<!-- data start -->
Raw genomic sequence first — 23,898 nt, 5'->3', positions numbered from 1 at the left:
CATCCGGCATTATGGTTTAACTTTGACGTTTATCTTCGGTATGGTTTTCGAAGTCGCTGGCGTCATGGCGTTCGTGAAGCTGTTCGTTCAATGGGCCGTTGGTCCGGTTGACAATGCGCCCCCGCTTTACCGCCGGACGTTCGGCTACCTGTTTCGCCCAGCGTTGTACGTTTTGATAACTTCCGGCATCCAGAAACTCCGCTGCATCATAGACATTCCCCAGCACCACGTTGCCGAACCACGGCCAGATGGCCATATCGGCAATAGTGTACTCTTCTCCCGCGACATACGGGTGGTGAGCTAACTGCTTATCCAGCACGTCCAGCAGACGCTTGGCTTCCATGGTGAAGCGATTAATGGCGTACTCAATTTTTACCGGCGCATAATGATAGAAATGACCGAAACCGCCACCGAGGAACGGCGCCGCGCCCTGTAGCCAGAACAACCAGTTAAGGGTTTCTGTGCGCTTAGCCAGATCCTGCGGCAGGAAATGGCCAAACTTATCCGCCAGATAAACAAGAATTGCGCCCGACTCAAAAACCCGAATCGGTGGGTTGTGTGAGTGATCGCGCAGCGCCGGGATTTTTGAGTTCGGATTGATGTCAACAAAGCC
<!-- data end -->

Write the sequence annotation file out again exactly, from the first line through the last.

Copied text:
Raw genomic sequence first — 23,898 nt, 5'->3', positions numbered from 1 at the left:
CATCCGGCATTATGGTTTAACTTTGACGTTTATCTTCGGTATGGTTTTCGAAGTCGCTGGCGTCATGGCGTTCGTGAAGCTGTTCGTTCAATGGGCCGTTGGTCCGGTTGACAATGCGCCCCCGCTTTACCGCCGGACGTTCGGCTACCTGTTTCGCCCAGCGTTGTACGTTTTGATAACTTCCGGCATCCAGAAACTCCGCTGCATCATAGACATTCCCCAGCACCACGTTGCCGAACCACGGCCAGATGGCCATATCGGCAATAGTGTACTCTTCTCCCGCGACATACGGGTGGTGAGCTAACTGCTTATCCAGCACGTCCAGCAGACGCTTGGCTTCCATGGTGAAGCGATTAATGGCGTACTCAATTTTTACCGGCGCATAATGATAGAAATGACCGAAACCGCCACCGAGGAACGGCGCCGCGCCCTGTAGCCAGAACAACCAGTTAAGGGTTTCTGTGCGCTTAGCCAGATCCTGCGGCAGGAAATGGCCAAACTTATCCGCCAGATAAACAAGAATTGCGCCCGACTCAAAAACCCGAATCGGTGGGTTGTGTGAGTGATCGCGCAGCGCCGGGATTTTTGAGTTCGGATTGATGTCAACAAAGCC